Mel Chin is known for the broad range of approaches in his art, including works that require multi-disciplinary, collaborative teamwork and works that conjoin cross-cultural aesthetics with complex ideas.
In 1993, for Eco-Tec International, he organized a multi-disciplinary team to assess an abandoned asbestos mine and former factory in Corsica, France. He continues to develop long-term works such as Revival Field (1989 - ongoing), a project that has been a pioneer in the field of “green remediation.” These projects are consistent with a conceptual philosophy, which emphasizes the practice of art to include sculpting and bridging the natural and social ecology.
From 1995-1998, he organized ninety people to produce In the Name of the Place a conceptual public art project conducted on prime-time television. This work debuted at the Museum of Contemporary Art in Los Angeles, CA, and concluded with an auction at Sotheby’s with all proceeds donated to educational scholarships.
In 1998, he completed two large-scale public commissions, the Seven Wonders project, for the Sesquicentennial Park in Houston, Texas and Signal for the Broadway/Lafayette Subway Station in New York City. The Houston project featured the art of 1,050 public school children born in the year of the Sesquicentennial realized in seven seventy-foot high towers, lit as lanterns along the city waterway. The Subway project gave a forum to the Native American tribes of the Six Nations. In 1998, he began working as a core advisor with the Nashville Cultural Arts Project in Tennessee with a focus on ecologically based urban redevelopment. He is the lead artist for the first joint university/public library in the United States, the Dr. Martin Luther King, Jr. Library in San Jose, California, completed in 2004. Chin is one of 16 artists included in the first season of the PBS series Art:21 Art in the 21st Century.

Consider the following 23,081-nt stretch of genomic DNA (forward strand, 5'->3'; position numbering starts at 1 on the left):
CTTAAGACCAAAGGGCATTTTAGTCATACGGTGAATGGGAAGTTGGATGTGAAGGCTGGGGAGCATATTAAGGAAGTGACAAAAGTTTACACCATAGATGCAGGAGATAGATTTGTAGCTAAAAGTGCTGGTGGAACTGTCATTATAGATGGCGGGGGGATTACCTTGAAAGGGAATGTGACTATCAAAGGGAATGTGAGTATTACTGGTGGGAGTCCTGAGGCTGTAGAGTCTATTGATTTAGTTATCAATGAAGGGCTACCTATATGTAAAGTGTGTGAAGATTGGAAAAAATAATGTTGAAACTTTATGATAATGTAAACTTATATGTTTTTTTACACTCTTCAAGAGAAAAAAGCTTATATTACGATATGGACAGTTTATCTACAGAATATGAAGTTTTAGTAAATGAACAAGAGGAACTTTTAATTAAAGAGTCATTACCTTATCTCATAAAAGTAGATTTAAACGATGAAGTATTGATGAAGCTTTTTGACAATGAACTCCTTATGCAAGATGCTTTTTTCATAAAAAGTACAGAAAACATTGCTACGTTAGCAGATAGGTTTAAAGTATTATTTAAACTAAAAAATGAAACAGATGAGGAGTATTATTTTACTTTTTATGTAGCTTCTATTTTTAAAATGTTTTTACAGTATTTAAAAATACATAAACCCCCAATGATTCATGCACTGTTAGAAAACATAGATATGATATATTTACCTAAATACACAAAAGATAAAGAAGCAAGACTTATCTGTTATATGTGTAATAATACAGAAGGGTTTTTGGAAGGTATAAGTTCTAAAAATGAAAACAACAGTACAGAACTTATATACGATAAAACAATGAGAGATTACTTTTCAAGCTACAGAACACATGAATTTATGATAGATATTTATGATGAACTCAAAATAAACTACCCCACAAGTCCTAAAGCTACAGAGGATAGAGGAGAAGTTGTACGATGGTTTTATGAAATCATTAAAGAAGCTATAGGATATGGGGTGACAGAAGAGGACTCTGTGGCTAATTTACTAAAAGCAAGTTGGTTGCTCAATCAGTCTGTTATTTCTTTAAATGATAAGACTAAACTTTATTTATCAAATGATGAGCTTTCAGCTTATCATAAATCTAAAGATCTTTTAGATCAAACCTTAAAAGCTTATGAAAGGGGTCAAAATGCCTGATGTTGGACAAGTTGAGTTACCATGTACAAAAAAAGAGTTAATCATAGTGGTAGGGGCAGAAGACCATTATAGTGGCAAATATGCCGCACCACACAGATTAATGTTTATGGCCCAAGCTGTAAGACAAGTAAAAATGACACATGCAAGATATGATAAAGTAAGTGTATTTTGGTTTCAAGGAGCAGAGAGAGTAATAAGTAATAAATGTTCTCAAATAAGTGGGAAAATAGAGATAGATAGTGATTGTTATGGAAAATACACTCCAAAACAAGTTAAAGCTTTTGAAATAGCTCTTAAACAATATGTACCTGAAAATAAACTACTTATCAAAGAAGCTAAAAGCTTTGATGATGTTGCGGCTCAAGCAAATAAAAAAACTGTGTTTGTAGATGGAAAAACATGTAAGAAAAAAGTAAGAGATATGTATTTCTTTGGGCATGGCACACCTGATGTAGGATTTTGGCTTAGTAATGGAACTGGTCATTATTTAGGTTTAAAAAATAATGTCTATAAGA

Mel Chin continues to exhibit extensively in the United States and Europe, including one-man exhibitions at the Hirshhorn Museum and Sculpture Garden, Washington, DC, the Walker Art Center, Minneapolis, MN, the Menil Collection, Houston, TX, Storefront for Art and Architecture, New York, and the Fabric Workshop, Philadelphia, PA.
His proposal for a New World Trade Center was part of the American representation at the 2002 Venice Biennale of Architecture. His most recent one-person exhibition was entitled, Do Not Ask Me at the Station Museum in Houston. Named after the poem by Pablo Neruda, the exhibit featured poignant works that bear witness to political tragedy created from 1989 to 2005.
He is the recipient of many awards and grants including a Cal Arts/Alpert Award, a Rockefeller Foundation grant, a Pollock/Krasner Foundation Fellowship, a Tiffany Foundation Award, a Joan Mitchell Award, an Engelhard Award, a Penny McCall Foundation Award, and several NEA Fellowships.
Felipe Montecinos, Art Director/ Character Design
ADV Films provided sound design, mixing, and editing facilities to 9-11/9-11. ADV Films is the #1 producer-distributor of Japanese animation (“anime”) in North America with bestselling titles such as Neon Genesis Evangelion and Robotech. ADV Films’ product line also includes live-action science fiction programs including The Jim Henson Company’s Farscape.